The draft personal data protection law recommended by the Justice Srikrishna Committee proposes exemption of those personal information from disclosure under the Right to Information (RTI) Act, which can cause harm to the person concerned.
The 213-page report, prepared by a 10-member committee set up last year under the chairmanship of the retired Supreme Court judge, Justice B.N. Srikrishna, said the data protection law is designed to limit the processing of personal data to legitimate reasons where the flow of information is beneficial and respects the autonomy of the data principal.
The report which was submitted to the government on 27 July has proposed amendments to the Section 8(1)(j) of the RTI Act which mentions exemptions from the disclosures under the Act.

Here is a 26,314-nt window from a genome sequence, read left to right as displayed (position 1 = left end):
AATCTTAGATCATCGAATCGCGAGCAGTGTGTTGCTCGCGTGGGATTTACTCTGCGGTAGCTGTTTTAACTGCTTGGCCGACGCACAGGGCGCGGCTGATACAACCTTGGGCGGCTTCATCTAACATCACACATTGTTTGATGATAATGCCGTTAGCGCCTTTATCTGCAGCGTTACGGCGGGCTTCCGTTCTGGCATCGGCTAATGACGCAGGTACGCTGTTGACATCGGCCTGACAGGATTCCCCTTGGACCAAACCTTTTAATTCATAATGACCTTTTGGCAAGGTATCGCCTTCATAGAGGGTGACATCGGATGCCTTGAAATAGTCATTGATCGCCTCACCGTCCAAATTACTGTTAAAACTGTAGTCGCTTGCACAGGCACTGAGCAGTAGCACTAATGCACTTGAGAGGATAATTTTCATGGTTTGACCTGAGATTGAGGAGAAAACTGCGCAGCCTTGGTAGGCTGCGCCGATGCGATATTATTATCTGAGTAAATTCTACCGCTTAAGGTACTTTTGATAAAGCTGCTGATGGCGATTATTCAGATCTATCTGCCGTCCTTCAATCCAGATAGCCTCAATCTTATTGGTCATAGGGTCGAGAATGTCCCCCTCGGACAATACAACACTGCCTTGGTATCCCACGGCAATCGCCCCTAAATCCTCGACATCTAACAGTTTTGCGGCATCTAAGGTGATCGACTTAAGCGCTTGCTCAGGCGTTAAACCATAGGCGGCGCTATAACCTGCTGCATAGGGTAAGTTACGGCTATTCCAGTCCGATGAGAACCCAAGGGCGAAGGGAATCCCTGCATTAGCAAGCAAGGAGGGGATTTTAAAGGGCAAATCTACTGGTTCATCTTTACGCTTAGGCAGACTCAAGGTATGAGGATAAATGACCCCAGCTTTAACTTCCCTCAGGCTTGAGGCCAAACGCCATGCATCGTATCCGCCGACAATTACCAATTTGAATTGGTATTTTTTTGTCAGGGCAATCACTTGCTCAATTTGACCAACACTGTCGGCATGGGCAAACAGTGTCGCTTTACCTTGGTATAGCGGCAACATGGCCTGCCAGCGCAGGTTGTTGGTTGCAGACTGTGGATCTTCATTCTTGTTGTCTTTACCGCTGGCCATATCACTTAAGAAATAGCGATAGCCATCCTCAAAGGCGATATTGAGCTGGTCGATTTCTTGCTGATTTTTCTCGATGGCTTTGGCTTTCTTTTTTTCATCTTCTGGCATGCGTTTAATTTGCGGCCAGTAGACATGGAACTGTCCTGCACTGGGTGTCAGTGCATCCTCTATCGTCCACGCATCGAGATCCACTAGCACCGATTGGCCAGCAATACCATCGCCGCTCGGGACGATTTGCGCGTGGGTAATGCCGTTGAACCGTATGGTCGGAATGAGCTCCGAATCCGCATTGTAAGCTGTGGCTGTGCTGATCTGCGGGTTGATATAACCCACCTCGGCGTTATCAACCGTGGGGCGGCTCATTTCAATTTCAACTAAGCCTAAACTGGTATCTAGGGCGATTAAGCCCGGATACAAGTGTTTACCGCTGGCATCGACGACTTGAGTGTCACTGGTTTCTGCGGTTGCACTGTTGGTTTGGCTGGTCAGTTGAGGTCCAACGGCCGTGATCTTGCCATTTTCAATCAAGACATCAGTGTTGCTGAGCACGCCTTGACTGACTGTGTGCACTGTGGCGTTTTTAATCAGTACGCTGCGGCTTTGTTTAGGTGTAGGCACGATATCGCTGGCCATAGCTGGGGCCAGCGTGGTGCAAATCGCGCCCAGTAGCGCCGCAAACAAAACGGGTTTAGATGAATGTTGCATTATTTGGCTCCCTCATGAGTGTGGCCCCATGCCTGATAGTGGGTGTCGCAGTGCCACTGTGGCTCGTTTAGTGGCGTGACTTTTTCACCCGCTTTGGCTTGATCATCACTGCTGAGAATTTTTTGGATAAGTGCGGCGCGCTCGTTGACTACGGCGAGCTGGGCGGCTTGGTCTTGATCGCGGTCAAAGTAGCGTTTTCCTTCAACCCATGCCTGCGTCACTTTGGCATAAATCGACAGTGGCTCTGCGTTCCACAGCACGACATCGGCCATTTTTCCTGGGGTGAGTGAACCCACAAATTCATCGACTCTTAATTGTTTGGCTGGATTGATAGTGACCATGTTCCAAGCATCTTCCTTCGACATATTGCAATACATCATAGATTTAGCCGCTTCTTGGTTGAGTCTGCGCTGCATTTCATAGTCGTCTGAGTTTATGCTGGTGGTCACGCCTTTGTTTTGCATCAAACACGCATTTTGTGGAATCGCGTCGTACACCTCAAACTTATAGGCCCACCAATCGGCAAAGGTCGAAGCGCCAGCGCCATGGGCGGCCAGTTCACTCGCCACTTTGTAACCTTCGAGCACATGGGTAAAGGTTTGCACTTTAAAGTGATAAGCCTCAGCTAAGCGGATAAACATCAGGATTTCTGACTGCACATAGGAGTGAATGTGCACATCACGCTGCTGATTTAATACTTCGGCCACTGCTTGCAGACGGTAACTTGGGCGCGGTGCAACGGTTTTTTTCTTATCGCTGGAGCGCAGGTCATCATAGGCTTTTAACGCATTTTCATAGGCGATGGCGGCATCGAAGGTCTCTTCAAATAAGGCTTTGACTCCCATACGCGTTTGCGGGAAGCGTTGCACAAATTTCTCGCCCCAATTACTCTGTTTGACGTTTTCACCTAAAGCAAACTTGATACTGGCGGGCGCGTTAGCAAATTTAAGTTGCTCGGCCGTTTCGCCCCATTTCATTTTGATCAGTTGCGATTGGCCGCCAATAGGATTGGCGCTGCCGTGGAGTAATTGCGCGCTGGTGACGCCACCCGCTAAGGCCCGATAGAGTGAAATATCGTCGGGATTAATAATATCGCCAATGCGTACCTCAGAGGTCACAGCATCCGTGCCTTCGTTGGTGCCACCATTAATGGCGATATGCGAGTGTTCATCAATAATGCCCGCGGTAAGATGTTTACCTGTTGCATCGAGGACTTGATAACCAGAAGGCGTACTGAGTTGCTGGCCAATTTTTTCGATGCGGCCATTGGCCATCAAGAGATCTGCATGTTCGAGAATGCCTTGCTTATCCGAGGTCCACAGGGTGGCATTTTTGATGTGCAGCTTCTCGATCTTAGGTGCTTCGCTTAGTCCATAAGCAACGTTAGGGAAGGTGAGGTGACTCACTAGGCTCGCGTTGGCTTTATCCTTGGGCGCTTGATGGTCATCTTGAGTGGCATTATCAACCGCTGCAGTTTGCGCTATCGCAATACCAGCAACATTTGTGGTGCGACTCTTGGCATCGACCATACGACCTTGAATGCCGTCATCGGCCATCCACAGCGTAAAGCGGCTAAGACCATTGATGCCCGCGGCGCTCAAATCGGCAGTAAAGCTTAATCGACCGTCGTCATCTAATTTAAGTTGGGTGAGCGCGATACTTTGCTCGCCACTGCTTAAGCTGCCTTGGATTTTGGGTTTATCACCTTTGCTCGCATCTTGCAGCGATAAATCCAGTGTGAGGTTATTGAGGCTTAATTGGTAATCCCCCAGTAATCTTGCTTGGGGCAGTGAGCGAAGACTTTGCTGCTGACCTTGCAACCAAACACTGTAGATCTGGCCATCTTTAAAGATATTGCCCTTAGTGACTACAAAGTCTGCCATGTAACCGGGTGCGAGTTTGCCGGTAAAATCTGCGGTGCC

“In addition to the likelihood of harm, disclosure should be restricted only where any likely harm outweighs the common good of transparency and accountability in the functioning of public authorities,” the report said regarding any personal information with a government authority.
“Only if such information is likely to cause harm to a data principal and such harm outweighs the aforementioned public interest, can the information be exempted from disclosure,” it added.
The report noted that nothing contained in the data protection bill will apply to the disclosure under Section 8(1)(j) section. This is to prevent privacy from becoming a stonewalling tactic to hinder transparency, it added.
“The RTI Act prescribes a standard for privacy protection in laying out an exemption to transparency requirements under Section 8(1)(j). This needs to be amended to clarify when it will be activated and to harmonise the standard of privacy employed with the general data protection statute.”